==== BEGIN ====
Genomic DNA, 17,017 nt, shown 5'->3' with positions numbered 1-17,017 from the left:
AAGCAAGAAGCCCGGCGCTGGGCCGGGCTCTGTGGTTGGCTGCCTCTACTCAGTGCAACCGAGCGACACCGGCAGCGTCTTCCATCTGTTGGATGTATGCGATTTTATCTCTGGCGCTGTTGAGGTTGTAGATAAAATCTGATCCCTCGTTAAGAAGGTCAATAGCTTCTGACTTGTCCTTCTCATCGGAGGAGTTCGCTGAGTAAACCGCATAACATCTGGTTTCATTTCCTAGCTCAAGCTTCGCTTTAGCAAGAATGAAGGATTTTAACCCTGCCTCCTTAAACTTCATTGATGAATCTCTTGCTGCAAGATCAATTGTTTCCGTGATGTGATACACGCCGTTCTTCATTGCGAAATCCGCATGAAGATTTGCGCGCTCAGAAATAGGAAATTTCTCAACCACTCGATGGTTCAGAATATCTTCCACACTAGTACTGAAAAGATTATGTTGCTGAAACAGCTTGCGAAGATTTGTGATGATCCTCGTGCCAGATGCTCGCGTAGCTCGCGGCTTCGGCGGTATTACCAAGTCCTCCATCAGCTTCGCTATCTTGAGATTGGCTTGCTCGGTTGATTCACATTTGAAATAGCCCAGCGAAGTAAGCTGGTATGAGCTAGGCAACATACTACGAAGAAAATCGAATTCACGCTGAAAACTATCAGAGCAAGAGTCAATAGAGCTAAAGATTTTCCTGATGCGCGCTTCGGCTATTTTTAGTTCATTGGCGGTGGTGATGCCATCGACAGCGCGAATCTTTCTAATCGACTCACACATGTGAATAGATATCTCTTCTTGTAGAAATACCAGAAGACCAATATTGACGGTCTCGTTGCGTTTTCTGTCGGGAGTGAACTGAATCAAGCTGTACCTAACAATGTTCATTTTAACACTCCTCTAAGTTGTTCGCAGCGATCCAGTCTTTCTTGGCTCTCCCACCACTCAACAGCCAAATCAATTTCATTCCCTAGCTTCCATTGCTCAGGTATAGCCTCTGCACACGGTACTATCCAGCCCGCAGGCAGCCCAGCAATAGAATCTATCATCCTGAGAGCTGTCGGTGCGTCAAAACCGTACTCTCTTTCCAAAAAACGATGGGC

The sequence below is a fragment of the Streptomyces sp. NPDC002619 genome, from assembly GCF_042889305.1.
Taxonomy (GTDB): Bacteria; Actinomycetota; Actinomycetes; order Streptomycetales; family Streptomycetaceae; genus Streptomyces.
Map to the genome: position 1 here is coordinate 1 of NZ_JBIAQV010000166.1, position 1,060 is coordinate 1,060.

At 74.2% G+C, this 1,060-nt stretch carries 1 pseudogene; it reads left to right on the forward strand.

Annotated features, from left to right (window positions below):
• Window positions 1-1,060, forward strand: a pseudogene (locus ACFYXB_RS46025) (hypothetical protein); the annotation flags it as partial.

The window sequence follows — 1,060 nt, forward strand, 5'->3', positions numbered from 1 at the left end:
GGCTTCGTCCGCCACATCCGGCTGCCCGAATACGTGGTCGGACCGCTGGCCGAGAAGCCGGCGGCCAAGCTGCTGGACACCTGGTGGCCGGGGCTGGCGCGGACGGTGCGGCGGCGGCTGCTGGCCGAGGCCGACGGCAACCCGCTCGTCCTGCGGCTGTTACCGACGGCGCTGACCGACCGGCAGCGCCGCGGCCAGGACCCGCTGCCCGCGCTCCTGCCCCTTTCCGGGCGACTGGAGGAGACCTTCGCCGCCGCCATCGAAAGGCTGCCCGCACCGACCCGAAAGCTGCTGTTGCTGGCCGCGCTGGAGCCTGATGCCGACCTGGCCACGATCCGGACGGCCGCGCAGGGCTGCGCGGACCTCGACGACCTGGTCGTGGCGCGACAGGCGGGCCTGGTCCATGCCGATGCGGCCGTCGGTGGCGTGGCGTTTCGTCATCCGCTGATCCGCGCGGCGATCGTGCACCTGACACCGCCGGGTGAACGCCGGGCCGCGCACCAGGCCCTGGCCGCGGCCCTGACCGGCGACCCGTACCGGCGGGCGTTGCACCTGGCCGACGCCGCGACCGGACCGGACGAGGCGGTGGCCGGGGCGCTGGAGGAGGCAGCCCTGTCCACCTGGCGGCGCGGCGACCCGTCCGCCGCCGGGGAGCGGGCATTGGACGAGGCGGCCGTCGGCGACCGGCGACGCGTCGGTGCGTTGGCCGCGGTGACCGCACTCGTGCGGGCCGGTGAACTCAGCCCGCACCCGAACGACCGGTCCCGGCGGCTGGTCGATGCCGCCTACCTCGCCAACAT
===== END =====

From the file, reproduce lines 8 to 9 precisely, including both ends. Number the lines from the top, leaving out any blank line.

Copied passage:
• Window positions 1-1,060, forward strand: a pseudogene (locus ACFYXB_RS46025) (hypothetical protein); the annotation flags it as partial.

The window sequence follows — 1,060 nt, forward strand, 5'->3', positions numbered from 1 at the left end: